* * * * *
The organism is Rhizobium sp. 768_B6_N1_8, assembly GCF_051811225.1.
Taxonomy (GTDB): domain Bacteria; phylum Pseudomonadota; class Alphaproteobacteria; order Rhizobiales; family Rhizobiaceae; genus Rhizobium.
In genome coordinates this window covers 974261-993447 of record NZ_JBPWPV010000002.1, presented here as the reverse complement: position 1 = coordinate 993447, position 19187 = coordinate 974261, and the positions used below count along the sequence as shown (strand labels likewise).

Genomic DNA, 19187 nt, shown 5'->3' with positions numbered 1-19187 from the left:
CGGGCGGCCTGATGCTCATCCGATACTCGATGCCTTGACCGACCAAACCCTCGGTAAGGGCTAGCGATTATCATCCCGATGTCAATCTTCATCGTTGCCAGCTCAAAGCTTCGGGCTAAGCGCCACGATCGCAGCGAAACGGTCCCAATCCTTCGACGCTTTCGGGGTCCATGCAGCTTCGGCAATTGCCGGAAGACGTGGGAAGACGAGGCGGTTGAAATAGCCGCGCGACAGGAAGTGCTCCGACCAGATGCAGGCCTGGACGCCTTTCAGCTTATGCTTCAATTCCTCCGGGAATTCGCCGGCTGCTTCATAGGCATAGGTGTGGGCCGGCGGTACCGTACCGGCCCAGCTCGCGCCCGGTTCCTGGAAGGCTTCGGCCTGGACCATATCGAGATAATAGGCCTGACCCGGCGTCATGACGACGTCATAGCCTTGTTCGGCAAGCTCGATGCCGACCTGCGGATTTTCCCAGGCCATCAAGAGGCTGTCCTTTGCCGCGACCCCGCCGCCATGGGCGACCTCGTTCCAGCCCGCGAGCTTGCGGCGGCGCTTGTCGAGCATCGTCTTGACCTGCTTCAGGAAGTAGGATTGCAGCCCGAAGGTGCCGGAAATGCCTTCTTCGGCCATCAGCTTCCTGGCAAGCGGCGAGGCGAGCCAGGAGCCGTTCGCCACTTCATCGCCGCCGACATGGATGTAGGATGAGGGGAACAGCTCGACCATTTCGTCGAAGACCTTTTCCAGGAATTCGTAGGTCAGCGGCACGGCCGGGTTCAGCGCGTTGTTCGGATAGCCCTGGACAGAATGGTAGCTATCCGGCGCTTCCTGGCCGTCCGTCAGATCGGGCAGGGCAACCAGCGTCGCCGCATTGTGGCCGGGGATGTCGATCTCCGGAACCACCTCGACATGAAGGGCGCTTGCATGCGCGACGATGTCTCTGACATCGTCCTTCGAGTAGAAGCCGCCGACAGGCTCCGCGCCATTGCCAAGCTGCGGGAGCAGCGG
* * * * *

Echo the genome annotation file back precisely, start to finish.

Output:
The organism is Rhizobium sp. 768_B6_N1_8, assembly GCF_051811225.1.
Taxonomy (GTDB): domain Bacteria; phylum Pseudomonadota; class Alphaproteobacteria; order Rhizobiales; family Rhizobiaceae; genus Rhizobium.
In genome coordinates this window covers 974261-993447 of record NZ_JBPWPV010000002.1, presented here as the reverse complement: position 1 = coordinate 993447, position 19187 = coordinate 974261, and the positions used below count along the sequence as shown (strand labels likewise).

Genomic DNA, 19187 nt, shown 5'->3' with positions numbered 1-19187 from the left:
CGGGCGGCCTGATGCTCATCCGATACTCGATGCCTTGACCGACCAAACCCTCGGTAAGGGCTAGCGATTATCATCCCGATGTCAATCTTCATCGTTGCCAGCTCAAAGCTTCGGGCTAAGCGCCACGATCGCAGCGAAACGGTCCCAATCCTTCGACGCTTTCGGGGTCCATGCAGCTTCGGCAATTGCCGGAAGACGTGGGAAGACGAGGCGGTTGAAATAGCCGCGCGACAGGAAGTGCTCCGACCAGATGCAGGCCTGGACGCCTTTCAGCTTATGCTTCAATTCCTCCGGGAATTCGCCGGCTGCTTCATAGGCATAGGTGTGGGCCGGCGGTACCGTACCGGCCCAGCTCGCGCCCGGTTCCTGGAAGGCTTCGGCCTGGACCATATCGAGATAATAGGCCTGACCCGGCGTCATGACGACGTCATAGCCTTGTTCGGCAAGCTCGATGCCGACCTGCGGATTTTCCCAGGCCATCAAGAGGCTGTCCTTTGCCGCGACCCCGCCGCCATGGGCGACCTCGTTCCAGCCCGCGAGCTTGCGGCGGCGCTTGTCGAGCATCGTCTTGACCTGCTTCAGGAAGTAGGATTGCAGCCCGAAGGTGCCGGAAATGCCTTCTTCGGCCATCAGCTTCCTGGCAAGCGGCGAGGCGAGCCAGGAGCCGTTCGCCACTTCATCGCCGCCGACATGGATGTAGGATGAGGGGAACAGCTCGACCATTTCGTCGAAGACCTTTTCCAGGAATTCGTAGGTCAGCGGCACGGCCGGGTTCAGCGCGTTGTTCGGATAGCCCTGGACAGAATGGTAGCTATCCGGCGCTTCCTGGCCGTCCGTCAGATCGGGCAGGGCAACCAGCGTCGCCGCATTGTGGCCGGGGATGTCGATCTCCGGAACCACCTCGACATGAAGGGCGCTTGCATGCGCGACGATGTCTCTGACATCGTCCTTCGAGTAGAAGCCGCCGACAGGCTCCGCGCCATTGCCAAGCTGCGGGAGCAGCGG